of Lading shall be exclusively governed by the law of
Korea except otherwise provided in this Bill of
Lading. Any and all action concerning custody or
carriage under this Bill of Lading whether based on
breach of contract, tort or otherwise shall be
brought before the Seoul Civil District Court in
(Ex. 2 to Smith Aff.) Stemcor does not dispute that these bills
are the contracts of carriage for the shipments at issue. Hyundai
moves to dismiss, contending that this clause requires Stemcor to
bring the instant action in Korea.
Stemcor argues first that the clause is "unreasonable" in "that
trial in the contractual forum will be so gravely difficult and
inconvenient that he will for all practical purposes be deprived
of his day in court." New Moon Shipping Co., Ltd. v. Man B&W
Diesel AG, 121 F.3d 24, 33 (2d Cir. 1997) (quoting M/S Bremen
v. Zapata Off-Shore Co., 407 U.S. 1, 18 (1972)). Foreign forum
selection clauses are presumptively valid and "should be enforced
unless enforcement is shown by the resisting party to be
`unreasonable' under the circumstances." Bremen,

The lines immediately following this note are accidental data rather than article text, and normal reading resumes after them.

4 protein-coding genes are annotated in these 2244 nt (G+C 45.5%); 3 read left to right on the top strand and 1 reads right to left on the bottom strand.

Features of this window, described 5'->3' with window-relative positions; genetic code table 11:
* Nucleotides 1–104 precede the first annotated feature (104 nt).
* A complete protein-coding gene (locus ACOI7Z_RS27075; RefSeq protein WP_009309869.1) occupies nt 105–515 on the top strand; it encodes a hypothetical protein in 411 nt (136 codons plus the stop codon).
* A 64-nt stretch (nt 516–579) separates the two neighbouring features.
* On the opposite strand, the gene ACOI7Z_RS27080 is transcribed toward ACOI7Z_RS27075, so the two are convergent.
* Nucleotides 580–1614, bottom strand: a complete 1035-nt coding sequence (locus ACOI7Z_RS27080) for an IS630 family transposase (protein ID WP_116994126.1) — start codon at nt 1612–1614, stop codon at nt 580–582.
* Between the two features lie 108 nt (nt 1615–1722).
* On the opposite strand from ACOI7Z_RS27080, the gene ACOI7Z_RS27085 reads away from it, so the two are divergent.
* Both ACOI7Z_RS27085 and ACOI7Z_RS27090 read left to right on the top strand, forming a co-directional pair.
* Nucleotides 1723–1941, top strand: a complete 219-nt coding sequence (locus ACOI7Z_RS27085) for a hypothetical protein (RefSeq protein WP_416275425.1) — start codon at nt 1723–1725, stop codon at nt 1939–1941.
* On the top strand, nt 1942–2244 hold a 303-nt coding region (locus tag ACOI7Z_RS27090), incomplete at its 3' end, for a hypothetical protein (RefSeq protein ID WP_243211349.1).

407 U.S. at 10. In order to overcome this presumption of enforceability, a
party which seeks to bring a suit in a forum other than the one designated by the forum selection clause must
prove that: (1) the forum selection clause is invalid for fraud
or overreaching; (2) the forum selection clause will deprive
plaintiff of its day in court due to grave inconvenience or
unfairness of the selected forum; (3) the fundamental unfairness
of the chosen law will deprive plaintiff of a remedy; or (4)
enforcement would contravene a strong public policy of the forum
in which the action was brought. See Bremen,
407 U.S. at 15-17.
At this stage, Stemcor must allege facts to support a prima
facie showing that the clause is unreasonable under the "heav"
standard of Bremen. New Moon, 121 F.3d at 28-29. However,
Stemcor has made no allegation beyond reciting the grounds for
"unreasonableness" set forth by the Supreme Court in Bremen.
Nor does Stemcor present any disputed factual issues regarding
the difficulty of litigating in a Korean court or any of the
other factors in Bremen. New Moon, 121 F.3d at 29 ("A
disputed fact may be resolved in a manner adverse to the
plaintiff only after an evidentiary hearing."). Hence, Stemcor
fails to make a prima facie showing that the forum selection
clause in Hyundai's bills of lading is "unreasonable" or
In what appears to be a separate argument, Stemcor contends
also that under the clause, it loses the protection of Section
3(8) of the Carriage of Goods by Sea Act ("COGSA"), which governs the liability of shippers and carriers:
Any clause, covenant, or agreement in a contract of
carriage relieving the carrier or the ship from
liability for loss or damage to or in connection with
the goods, arising from negligence, fault, or failure
in the duties and obligations provided in this
section, or lessening such liability shall be null
and void and of no effect.
46 U.S.C. App. § 1303(8).
In Vimar Seguros v. Reaseguros, S.A. v. M/V Sky Reefer,